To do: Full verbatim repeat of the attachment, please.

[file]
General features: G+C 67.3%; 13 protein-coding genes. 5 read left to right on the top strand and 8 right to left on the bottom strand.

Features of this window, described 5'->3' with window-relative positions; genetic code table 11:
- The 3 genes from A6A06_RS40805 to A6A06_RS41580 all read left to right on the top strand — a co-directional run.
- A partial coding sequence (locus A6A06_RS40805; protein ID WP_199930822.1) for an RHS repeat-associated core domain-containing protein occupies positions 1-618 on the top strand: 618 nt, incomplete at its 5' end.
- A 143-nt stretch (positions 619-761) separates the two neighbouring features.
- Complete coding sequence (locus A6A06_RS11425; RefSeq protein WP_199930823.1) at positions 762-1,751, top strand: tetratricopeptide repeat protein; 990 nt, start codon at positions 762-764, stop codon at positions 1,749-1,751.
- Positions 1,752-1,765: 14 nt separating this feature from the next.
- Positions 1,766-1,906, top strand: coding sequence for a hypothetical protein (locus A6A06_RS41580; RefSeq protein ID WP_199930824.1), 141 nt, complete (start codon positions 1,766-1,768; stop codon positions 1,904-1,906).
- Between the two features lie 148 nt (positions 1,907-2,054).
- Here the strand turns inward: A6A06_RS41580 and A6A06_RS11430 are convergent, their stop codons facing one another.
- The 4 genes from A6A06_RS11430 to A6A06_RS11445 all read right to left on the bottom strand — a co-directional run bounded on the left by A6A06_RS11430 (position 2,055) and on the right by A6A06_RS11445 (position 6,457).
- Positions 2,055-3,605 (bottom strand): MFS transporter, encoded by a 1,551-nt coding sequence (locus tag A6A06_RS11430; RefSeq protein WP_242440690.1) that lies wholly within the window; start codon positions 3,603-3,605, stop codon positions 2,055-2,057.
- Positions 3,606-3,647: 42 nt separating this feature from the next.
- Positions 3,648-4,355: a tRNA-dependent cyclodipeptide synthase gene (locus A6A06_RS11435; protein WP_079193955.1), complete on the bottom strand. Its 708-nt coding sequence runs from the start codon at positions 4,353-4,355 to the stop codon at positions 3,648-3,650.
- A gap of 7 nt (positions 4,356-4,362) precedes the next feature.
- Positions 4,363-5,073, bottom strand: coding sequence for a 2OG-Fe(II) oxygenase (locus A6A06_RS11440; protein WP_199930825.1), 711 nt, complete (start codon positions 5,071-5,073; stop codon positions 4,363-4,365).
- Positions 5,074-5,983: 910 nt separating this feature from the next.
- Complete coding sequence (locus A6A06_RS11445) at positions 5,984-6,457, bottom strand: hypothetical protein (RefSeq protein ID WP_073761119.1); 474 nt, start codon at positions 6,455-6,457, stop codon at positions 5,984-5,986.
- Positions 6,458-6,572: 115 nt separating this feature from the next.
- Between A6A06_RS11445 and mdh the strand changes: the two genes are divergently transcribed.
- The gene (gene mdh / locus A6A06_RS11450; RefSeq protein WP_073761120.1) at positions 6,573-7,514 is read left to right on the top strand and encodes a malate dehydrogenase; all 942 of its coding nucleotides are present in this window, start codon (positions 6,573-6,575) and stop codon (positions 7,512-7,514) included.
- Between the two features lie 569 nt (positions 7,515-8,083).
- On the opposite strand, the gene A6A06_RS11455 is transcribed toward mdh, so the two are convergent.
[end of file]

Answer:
General features: G+C 67.3%; 13 protein-coding genes. 5 read left to right on the top strand and 8 right to left on the bottom strand.

Features of this window, described 5'->3' with window-relative positions; genetic code table 11:
- The 3 genes from A6A06_RS40805 to A6A06_RS41580 all read left to right on the top strand — a co-directional run.
- A partial coding sequence (locus A6A06_RS40805; protein ID WP_199930822.1) for an RHS repeat-associated core domain-containing protein occupies positions 1-618 on the top strand: 618 nt, incomplete at its 5' end.
- A 143-nt stretch (positions 619-761) separates the two neighbouring features.
- Complete coding sequence (locus A6A06_RS11425; RefSeq protein WP_199930823.1) at positions 762-1,751, top strand: tetratricopeptide repeat protein; 990 nt, start codon at positions 762-764, stop codon at positions 1,749-1,751.
- Positions 1,752-1,765: 14 nt separating this feature from the next.
- Positions 1,766-1,906, top strand: coding sequence for a hypothetical protein (locus A6A06_RS41580; RefSeq protein ID WP_199930824.1), 141 nt, complete (start codon positions 1,766-1,768; stop codon positions 1,904-1,906).
- Between the two features lie 148 nt (positions 1,907-2,054).
- Here the strand turns inward: A6A06_RS41580 and A6A06_RS11430 are convergent, their stop codons facing one another.
- The 4 genes from A6A06_RS11430 to A6A06_RS11445 all read right to left on the bottom strand — a co-directional run bounded on the left by A6A06_RS11430 (position 2,055) and on the right by A6A06_RS11445 (position 6,457).
- Positions 2,055-3,605 (bottom strand): MFS transporter, encoded by a 1,551-nt coding sequence (locus tag A6A06_RS11430; RefSeq protein WP_242440690.1) that lies wholly within the window; start codon positions 3,603-3,605, stop codon positions 2,055-2,057.
- Positions 3,606-3,647: 42 nt separating this feature from the next.
- Positions 3,648-4,355: a tRNA-dependent cyclodipeptide synthase gene (locus A6A06_RS11435; protein WP_079193955.1), complete on the bottom strand. Its 708-nt coding sequence runs from the start codon at positions 4,353-4,355 to the stop codon at positions 3,648-3,650.
- A gap of 7 nt (positions 4,356-4,362) precedes the next feature.
- Positions 4,363-5,073, bottom strand: coding sequence for a 2OG-Fe(II) oxygenase (locus A6A06_RS11440; protein WP_199930825.1), 711 nt, complete (start codon positions 5,071-5,073; stop codon positions 4,363-4,365).
- Positions 5,074-5,983: 910 nt separating this feature from the next.
- Complete coding sequence (locus A6A06_RS11445) at positions 5,984-6,457, bottom strand: hypothetical protein (RefSeq protein ID WP_073761119.1); 474 nt, start codon at positions 6,455-6,457, stop codon at positions 5,984-5,986.
- Positions 6,458-6,572: 115 nt separating this feature from the next.
- Between A6A06_RS11445 and mdh the strand changes: the two genes are divergently transcribed.
- The gene (gene mdh / locus A6A06_RS11450; RefSeq protein WP_073761120.1) at positions 6,573-7,514 is read left to right on the top strand and encodes a malate dehydrogenase; all 942 of its coding nucleotides are present in this window, start codon (positions 6,573-6,575) and stop codon (positions 7,512-7,514) included.
- Between the two features lie 569 nt (positions 7,515-8,083).
- On the opposite strand, the gene A6A06_RS11455 is transcribed toward mdh, so the two are convergent.